Deputy mayor Sergei Yurchenko said the population has boomed by 50 percent to 600,000 people since the Olympics as Russians are tempted to move south for better weather.

The rapid growth is forcing local authorities to build more schools.

Sochi offers skiing in winter and beaches in summer, and Yurchenko said 6.5 million tourists visited last year, around 85 percent of them Russians.

“The Olympics was a big boost to the whole development of the city,” he told the AP. “We consider the city’s become practically like new, as if it were built all over again.” That’s certainly true of its tourism attractions, though many older houses still remain.

Political turbulence has affected other once-favored destinations, indirectly helping to boost Sochi’s profile.

Russian visitors spurned Turkey for much of 2016 when the two countries’ governments clashed over the Turkish shootdown of a Russian fighter plane in November 2015.

Flights to Egypt were suspended in 2015 and will only start again next month after an airliner carrying Russian tourists was destroyed in a suspected bombing.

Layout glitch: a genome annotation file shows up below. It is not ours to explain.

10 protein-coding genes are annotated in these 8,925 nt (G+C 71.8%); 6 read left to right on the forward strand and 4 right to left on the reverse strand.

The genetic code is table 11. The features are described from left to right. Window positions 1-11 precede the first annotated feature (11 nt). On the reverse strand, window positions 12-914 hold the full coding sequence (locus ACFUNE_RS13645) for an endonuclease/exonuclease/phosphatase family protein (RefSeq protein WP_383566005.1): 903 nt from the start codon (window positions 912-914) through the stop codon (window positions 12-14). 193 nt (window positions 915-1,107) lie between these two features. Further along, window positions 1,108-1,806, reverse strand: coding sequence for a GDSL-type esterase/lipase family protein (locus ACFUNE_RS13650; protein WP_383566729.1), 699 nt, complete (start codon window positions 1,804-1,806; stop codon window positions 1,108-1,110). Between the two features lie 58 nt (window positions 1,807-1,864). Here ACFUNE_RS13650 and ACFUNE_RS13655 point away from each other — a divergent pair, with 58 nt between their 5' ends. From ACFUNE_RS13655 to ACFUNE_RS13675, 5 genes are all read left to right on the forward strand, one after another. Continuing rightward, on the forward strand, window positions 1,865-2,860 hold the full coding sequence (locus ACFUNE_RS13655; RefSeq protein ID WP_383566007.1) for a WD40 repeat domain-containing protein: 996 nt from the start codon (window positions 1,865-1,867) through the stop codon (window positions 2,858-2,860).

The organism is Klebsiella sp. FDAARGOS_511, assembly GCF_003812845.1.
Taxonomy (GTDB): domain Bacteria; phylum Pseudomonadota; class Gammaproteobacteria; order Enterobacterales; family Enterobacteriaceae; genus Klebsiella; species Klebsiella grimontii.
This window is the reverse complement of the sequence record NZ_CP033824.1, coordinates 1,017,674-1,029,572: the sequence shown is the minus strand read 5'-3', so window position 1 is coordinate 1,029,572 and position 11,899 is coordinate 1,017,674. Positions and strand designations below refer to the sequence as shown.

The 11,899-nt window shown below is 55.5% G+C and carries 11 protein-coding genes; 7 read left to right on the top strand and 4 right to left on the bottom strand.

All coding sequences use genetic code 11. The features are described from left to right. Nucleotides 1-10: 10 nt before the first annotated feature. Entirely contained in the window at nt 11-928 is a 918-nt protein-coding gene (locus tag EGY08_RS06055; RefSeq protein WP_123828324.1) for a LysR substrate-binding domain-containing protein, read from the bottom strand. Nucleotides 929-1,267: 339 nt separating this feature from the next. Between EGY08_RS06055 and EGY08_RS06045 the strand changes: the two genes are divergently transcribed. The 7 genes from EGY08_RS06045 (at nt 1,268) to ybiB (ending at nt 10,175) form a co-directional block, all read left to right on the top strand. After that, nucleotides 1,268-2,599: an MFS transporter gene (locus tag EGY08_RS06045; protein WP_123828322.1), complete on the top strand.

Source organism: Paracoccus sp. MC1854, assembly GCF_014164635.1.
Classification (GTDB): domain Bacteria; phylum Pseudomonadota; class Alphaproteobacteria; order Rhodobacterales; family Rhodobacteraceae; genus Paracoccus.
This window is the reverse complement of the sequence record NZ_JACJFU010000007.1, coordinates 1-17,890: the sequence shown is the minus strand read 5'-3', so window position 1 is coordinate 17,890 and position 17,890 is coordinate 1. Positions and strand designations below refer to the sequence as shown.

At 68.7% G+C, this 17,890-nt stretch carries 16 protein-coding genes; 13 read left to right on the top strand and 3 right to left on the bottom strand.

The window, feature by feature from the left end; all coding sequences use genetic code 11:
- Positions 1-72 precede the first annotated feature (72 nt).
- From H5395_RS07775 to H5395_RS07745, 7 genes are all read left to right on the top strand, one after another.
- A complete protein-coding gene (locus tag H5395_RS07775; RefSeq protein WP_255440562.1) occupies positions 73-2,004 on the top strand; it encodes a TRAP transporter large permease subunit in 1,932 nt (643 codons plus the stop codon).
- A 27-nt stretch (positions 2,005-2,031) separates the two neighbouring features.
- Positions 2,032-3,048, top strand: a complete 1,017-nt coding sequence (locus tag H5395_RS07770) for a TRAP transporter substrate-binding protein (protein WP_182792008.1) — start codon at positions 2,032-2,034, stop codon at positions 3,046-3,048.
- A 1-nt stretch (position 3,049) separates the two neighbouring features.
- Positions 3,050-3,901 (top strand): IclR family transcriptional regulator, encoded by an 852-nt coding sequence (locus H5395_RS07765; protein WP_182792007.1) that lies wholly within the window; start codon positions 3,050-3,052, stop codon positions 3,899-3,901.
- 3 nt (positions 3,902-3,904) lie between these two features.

In the Caucasus mountains above Sochi, business is strong, too.

During the Olympics, the mountain village of Rosa Khutor was the base for many snow sports.

However, numerous new shops were unfinished, prompting visitors to wonder if they’d ever open once the Olympics were finished.

Now there’s an array of businesses chiefly aimed at the wealthier Russians who can afford ski lessons, while a casino draws visitors from Turkey — where gambling is severely restricted — and a concert hall advertises shows by star Russian musicians.

The next step for Sochi is the soccer World Cup in June and July.

The seafront stadium that held the Olympic Opening and Closing Ceremonies is now reconfigured as a soccer stadium to welcome teams including Cristiano Ronaldo‘s Portugal and world champion Germany.

Local authorities are hoping a successful World Cup will bring more foreign tourists. However, its sporting legacy is far from clear.

The Fisht Olympic Stadium has hosted just seven soccer games to date, four of them at last summer’s Confederations Cup. Sochi no longer has a professional club.

FC Sochi played one game last year in front of 6,000 fans in the 47,000-seat arena, then soon after said it was “going on a one-year break” to rethink its strategy.

There have been no updates on the club’s status since June. Management did not respond to a request for comment.

Since 2003, there have been five failed attempts to run a club in the city, not counting the most recent incarnation of FC Sochi.

All collapsed due to financial problems.